@iandunn should the version be 2.8? Seems like the previous 5.8.2 or newer is affected... At least that is what I was running when I noticed the problem.

#20 @seanconklin
2 years ago

I deleted this wp_option row weeks ago and it hasn't returned with the latest version of WordPress. In scanning the wp-includes folder I see dirsize being called for Multisite as well as WP REST API upload functions. It does not appear to be triggering from the Media Library nor the Site Health tool.

Here's a clue I ran into with the client who had this issue. I could tell they used to have a Subdirectory installation (where WordPress is served from a folder within the site root), because there was an entire copy of WordPress plugins and all in a sub-folder that was no longer bring used. So the dirsize cache grew large based on all of those folders being left behind.

Object caching is enabled and working fine now. WP Engine recommends an 800K limit on autoload size and this site used to be several times that! They cap the buffer size at 1MB. No wonder object caching was turned off until we fixed this. Working great now.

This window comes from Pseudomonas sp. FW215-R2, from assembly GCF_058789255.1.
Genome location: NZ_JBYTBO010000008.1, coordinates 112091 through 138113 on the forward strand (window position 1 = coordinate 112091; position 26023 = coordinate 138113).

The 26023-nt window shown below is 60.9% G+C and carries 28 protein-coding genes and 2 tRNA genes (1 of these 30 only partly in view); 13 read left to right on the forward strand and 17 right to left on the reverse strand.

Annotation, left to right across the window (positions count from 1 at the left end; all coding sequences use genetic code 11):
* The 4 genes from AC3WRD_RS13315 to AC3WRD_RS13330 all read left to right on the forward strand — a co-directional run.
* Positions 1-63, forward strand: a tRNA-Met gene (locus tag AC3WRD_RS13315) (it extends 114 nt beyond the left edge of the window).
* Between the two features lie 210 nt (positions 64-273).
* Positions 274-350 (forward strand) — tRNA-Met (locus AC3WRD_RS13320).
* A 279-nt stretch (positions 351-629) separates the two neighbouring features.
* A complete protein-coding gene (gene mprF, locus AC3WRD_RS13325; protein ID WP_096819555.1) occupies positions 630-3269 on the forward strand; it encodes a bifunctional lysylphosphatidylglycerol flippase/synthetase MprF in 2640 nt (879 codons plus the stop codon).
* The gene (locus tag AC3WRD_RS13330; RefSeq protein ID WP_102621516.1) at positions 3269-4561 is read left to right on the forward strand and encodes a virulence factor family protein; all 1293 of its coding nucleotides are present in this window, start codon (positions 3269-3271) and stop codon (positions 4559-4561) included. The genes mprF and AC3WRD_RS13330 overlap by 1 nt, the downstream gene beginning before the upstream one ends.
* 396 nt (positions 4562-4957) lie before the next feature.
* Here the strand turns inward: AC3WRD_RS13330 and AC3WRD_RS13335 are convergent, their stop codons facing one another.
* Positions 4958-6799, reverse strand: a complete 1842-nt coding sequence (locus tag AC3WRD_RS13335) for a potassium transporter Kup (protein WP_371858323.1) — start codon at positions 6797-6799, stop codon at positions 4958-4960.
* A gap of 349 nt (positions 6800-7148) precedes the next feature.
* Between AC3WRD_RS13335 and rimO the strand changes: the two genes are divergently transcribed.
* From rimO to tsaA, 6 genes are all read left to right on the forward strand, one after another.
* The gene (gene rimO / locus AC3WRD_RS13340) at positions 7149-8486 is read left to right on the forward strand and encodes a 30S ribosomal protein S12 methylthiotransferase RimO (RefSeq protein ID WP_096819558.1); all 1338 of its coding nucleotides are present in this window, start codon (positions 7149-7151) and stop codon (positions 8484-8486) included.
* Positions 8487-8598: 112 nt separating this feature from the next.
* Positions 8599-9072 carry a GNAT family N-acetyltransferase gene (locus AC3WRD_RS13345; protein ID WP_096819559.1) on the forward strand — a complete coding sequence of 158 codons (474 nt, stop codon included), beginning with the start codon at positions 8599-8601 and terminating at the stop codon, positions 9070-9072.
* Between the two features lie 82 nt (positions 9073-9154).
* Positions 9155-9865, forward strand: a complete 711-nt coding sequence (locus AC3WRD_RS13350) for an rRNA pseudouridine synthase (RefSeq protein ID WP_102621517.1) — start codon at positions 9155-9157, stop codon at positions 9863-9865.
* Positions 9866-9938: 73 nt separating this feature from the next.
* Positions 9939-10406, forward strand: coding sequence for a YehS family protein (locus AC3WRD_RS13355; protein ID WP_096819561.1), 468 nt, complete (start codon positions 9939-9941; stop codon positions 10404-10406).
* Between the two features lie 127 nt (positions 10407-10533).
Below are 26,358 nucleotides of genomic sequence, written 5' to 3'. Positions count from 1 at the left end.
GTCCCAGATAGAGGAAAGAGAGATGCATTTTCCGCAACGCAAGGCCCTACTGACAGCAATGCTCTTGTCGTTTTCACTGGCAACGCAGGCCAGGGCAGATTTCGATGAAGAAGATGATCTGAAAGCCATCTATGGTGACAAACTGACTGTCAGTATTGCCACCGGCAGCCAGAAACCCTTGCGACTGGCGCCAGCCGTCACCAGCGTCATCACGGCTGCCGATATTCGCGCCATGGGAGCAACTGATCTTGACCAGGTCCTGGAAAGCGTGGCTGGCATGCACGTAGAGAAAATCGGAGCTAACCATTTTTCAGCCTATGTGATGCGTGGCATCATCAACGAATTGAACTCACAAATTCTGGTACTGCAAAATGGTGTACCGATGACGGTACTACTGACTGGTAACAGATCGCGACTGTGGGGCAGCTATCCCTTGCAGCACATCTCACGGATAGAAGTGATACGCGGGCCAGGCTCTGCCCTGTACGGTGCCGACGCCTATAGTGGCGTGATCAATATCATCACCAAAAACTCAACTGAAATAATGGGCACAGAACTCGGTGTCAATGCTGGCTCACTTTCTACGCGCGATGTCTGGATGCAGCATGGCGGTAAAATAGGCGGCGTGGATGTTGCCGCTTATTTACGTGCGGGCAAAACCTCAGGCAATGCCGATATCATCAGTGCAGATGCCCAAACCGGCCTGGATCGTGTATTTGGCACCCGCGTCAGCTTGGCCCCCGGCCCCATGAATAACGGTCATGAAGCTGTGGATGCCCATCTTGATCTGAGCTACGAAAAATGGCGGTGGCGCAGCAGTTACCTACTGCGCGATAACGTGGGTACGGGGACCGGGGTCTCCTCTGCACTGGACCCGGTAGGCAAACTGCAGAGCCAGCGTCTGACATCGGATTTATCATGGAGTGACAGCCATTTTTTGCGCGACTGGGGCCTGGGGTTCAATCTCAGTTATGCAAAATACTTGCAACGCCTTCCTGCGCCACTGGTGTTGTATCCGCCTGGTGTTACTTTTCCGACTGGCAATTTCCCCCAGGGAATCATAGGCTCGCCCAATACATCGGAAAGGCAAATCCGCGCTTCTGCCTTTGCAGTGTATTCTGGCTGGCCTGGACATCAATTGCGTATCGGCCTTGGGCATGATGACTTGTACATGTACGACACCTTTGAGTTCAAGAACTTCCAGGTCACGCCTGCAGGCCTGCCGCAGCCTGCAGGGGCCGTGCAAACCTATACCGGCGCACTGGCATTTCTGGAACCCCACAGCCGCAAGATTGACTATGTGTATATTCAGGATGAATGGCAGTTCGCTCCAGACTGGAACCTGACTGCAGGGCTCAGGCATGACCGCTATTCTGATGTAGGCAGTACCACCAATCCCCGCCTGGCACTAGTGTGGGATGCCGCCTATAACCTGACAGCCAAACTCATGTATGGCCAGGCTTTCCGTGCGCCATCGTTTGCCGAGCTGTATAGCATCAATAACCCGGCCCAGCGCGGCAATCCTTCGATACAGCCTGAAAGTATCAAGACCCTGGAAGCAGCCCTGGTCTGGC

#21 in reply to: ↑ 19 @iandunn
2 years ago

should the version be 2.8?

I think it's supposed to represent the version where the bug was introduced.

This doesn't seem directly related to r49744; it looks like it goes all the way back to when the concept of expiration was added to transients in r10603. ... dirsize_cache was added for Multisite instances when Multisite was merged to Core in r12603.

(comment:2)

#22 @emilymoran84
2 years ago

Hello, I hope it's okay for me to "chime in". I have also found this in my database.

I am not running multisite and do not have Object Cache happening.

Mine is at a bit over 0.8MB, which is still a lot, pushing my overall wp_options "autoload" well over the recommended limit.

From my table:

_transient_dirsize_cache	823714

I'm afraid to delete it because I'm unsure what will happen, but I'm really needing to reduce my autoload and this is by far the largest entry.

Is is safe to delete? I read through this thread but am still unclear what to do. Thank you for your time.